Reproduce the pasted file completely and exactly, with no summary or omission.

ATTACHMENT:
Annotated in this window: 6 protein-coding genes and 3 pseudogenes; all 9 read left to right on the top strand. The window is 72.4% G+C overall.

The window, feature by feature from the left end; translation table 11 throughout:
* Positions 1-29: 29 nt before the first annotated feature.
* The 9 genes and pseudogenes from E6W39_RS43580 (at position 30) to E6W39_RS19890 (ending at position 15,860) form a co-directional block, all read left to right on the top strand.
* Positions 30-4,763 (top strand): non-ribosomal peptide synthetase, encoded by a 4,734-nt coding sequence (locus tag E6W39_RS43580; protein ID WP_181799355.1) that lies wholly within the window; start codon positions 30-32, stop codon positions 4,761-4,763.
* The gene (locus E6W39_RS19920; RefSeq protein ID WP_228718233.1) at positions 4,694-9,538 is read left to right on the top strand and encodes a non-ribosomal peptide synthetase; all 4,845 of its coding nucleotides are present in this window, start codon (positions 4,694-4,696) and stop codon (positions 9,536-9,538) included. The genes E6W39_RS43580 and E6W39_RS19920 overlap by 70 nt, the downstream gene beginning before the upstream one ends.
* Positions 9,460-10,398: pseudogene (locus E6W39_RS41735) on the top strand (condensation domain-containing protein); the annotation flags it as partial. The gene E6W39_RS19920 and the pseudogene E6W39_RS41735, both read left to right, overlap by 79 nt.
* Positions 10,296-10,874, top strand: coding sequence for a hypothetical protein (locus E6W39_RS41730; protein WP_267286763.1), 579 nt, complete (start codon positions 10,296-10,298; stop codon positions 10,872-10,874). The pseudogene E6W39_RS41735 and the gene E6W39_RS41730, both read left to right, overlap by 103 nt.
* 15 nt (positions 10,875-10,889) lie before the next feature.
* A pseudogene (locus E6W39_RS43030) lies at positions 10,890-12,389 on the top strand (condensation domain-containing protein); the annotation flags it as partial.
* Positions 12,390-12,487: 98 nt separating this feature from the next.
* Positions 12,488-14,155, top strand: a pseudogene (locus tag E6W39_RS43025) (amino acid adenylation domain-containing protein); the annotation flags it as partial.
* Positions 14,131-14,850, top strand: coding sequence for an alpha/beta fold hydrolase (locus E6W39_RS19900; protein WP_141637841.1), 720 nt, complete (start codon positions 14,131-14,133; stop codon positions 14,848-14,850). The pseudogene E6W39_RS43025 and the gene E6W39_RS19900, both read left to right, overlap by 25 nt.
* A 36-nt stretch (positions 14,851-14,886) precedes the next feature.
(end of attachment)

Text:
Annotated in this window: 6 protein-coding genes and 3 pseudogenes; all 9 read left to right on the top strand. The window is 72.4% G+C overall.

The window, feature by feature from the left end; translation table 11 throughout:
* Positions 1-29: 29 nt before the first annotated feature.
* The 9 genes and pseudogenes from E6W39_RS43580 (at position 30) to E6W39_RS19890 (ending at position 15,860) form a co-directional block, all read left to right on the top strand.
* Positions 30-4,763 (top strand): non-ribosomal peptide synthetase, encoded by a 4,734-nt coding sequence (locus tag E6W39_RS43580; protein ID WP_181799355.1) that lies wholly within the window; start codon positions 30-32, stop codon positions 4,761-4,763.
* The gene (locus E6W39_RS19920; RefSeq protein ID WP_228718233.1) at positions 4,694-9,538 is read left to right on the top strand and encodes a non-ribosomal peptide synthetase; all 4,845 of its coding nucleotides are present in this window, start codon (positions 4,694-4,696) and stop codon (positions 9,536-9,538) included. The genes E6W39_RS43580 and E6W39_RS19920 overlap by 70 nt, the downstream gene beginning before the upstream one ends.
* Positions 9,460-10,398: pseudogene (locus E6W39_RS41735) on the top strand (condensation domain-containing protein); the annotation flags it as partial. The gene E6W39_RS19920 and the pseudogene E6W39_RS41735, both read left to right, overlap by 79 nt.
* Positions 10,296-10,874, top strand: coding sequence for a hypothetical protein (locus E6W39_RS41730; protein WP_267286763.1), 579 nt, complete (start codon positions 10,296-10,298; stop codon positions 10,872-10,874). The pseudogene E6W39_RS41735 and the gene E6W39_RS41730, both read left to right, overlap by 103 nt.
* 15 nt (positions 10,875-10,889) lie before the next feature.
* A pseudogene (locus E6W39_RS43030) lies at positions 10,890-12,389 on the top strand (condensation domain-containing protein); the annotation flags it as partial.
* Positions 12,390-12,487: 98 nt separating this feature from the next.
* Positions 12,488-14,155, top strand: a pseudogene (locus tag E6W39_RS43025) (amino acid adenylation domain-containing protein); the annotation flags it as partial.
* Positions 14,131-14,850, top strand: coding sequence for an alpha/beta fold hydrolase (locus E6W39_RS19900; protein WP_141637841.1), 720 nt, complete (start codon positions 14,131-14,133; stop codon positions 14,848-14,850). The pseudogene E6W39_RS43025 and the gene E6W39_RS19900, both read left to right, overlap by 25 nt.
* A 36-nt stretch (positions 14,851-14,886) precedes the next feature.